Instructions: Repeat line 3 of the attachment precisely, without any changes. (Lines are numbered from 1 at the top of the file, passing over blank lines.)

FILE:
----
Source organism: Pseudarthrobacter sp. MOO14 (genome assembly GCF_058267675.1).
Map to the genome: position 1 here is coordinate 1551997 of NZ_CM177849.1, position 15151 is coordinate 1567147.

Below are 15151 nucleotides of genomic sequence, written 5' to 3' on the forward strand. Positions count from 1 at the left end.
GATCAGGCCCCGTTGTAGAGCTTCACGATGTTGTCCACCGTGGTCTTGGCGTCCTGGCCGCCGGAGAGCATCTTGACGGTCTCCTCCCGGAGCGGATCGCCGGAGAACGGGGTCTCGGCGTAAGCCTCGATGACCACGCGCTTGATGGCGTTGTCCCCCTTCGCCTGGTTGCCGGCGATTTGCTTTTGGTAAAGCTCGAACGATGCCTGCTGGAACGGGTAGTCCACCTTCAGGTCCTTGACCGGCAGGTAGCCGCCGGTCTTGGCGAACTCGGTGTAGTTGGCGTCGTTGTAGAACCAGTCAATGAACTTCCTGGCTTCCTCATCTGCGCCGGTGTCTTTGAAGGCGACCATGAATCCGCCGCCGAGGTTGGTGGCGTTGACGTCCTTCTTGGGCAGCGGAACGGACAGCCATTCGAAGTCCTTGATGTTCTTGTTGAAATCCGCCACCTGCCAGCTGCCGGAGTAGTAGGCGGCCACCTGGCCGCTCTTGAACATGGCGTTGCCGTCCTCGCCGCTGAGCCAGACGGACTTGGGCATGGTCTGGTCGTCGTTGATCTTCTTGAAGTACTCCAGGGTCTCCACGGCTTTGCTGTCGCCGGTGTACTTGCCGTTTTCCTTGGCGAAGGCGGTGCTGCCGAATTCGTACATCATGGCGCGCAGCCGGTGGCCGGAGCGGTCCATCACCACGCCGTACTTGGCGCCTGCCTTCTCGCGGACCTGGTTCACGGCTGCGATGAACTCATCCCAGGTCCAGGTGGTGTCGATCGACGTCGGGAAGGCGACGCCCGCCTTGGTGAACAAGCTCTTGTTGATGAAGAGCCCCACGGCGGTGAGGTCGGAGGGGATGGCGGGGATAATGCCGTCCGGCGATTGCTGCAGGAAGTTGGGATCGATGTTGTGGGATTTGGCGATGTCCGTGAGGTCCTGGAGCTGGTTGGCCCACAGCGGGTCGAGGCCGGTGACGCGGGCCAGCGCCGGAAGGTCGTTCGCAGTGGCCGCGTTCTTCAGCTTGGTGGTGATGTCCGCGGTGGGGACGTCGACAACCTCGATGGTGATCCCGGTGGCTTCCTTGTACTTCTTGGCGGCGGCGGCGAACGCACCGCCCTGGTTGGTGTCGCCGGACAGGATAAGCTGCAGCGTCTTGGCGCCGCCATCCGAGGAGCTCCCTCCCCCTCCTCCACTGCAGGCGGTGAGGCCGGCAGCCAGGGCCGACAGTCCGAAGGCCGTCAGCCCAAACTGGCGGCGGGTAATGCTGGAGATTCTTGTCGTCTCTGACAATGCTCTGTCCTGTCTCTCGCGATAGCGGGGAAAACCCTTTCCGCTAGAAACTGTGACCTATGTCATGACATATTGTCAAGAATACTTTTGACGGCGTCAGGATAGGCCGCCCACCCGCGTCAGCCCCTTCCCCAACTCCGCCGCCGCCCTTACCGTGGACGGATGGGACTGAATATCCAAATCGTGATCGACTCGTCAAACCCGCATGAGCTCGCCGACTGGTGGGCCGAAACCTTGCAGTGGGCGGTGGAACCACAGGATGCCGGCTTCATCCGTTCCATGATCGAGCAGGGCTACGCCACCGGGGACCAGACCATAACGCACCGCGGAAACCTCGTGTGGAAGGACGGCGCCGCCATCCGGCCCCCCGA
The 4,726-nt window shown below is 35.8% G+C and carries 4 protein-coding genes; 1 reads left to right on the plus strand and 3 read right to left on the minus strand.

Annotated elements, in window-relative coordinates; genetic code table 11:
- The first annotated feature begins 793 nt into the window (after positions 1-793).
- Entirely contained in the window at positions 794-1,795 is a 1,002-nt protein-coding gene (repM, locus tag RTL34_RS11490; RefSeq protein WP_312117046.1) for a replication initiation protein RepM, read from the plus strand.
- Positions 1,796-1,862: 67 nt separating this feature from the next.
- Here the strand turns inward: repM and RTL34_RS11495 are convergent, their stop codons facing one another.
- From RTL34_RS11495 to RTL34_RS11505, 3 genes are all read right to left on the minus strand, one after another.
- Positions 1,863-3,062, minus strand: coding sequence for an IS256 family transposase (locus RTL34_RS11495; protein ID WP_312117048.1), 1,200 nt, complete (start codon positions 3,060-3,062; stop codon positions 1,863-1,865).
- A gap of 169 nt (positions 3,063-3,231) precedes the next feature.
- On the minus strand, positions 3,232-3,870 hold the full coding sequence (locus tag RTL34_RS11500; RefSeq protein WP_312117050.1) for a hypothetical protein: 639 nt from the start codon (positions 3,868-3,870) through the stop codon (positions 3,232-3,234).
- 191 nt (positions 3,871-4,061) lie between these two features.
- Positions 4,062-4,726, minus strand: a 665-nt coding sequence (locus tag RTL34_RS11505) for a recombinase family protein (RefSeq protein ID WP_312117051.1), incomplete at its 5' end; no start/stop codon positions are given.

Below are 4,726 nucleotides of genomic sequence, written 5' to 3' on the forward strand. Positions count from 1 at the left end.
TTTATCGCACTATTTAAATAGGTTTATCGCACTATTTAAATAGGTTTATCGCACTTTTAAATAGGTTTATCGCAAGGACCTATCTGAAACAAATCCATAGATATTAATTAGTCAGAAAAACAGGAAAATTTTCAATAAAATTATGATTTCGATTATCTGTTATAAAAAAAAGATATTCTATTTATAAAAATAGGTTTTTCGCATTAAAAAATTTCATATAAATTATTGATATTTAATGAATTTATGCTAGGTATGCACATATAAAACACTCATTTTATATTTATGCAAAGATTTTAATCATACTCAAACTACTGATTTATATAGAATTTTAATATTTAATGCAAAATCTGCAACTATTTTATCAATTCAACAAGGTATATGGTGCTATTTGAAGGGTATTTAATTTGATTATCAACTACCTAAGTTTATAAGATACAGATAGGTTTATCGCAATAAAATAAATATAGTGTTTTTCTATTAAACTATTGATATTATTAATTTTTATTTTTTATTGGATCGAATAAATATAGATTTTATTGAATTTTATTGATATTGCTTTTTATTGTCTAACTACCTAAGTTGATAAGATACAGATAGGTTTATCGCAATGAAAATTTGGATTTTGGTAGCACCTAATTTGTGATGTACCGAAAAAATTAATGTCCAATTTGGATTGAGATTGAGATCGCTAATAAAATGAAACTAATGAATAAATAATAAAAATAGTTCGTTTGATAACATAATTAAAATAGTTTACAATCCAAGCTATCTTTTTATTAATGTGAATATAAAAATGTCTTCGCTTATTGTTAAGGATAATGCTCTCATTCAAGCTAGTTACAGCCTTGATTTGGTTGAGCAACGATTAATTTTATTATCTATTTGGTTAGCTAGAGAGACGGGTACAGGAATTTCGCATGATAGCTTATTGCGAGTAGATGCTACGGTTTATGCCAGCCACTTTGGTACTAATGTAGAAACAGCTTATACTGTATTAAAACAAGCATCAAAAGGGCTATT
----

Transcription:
Below are 15151 nucleotides of genomic sequence, written 5' to 3' on the forward strand. Positions count from 1 at the left end.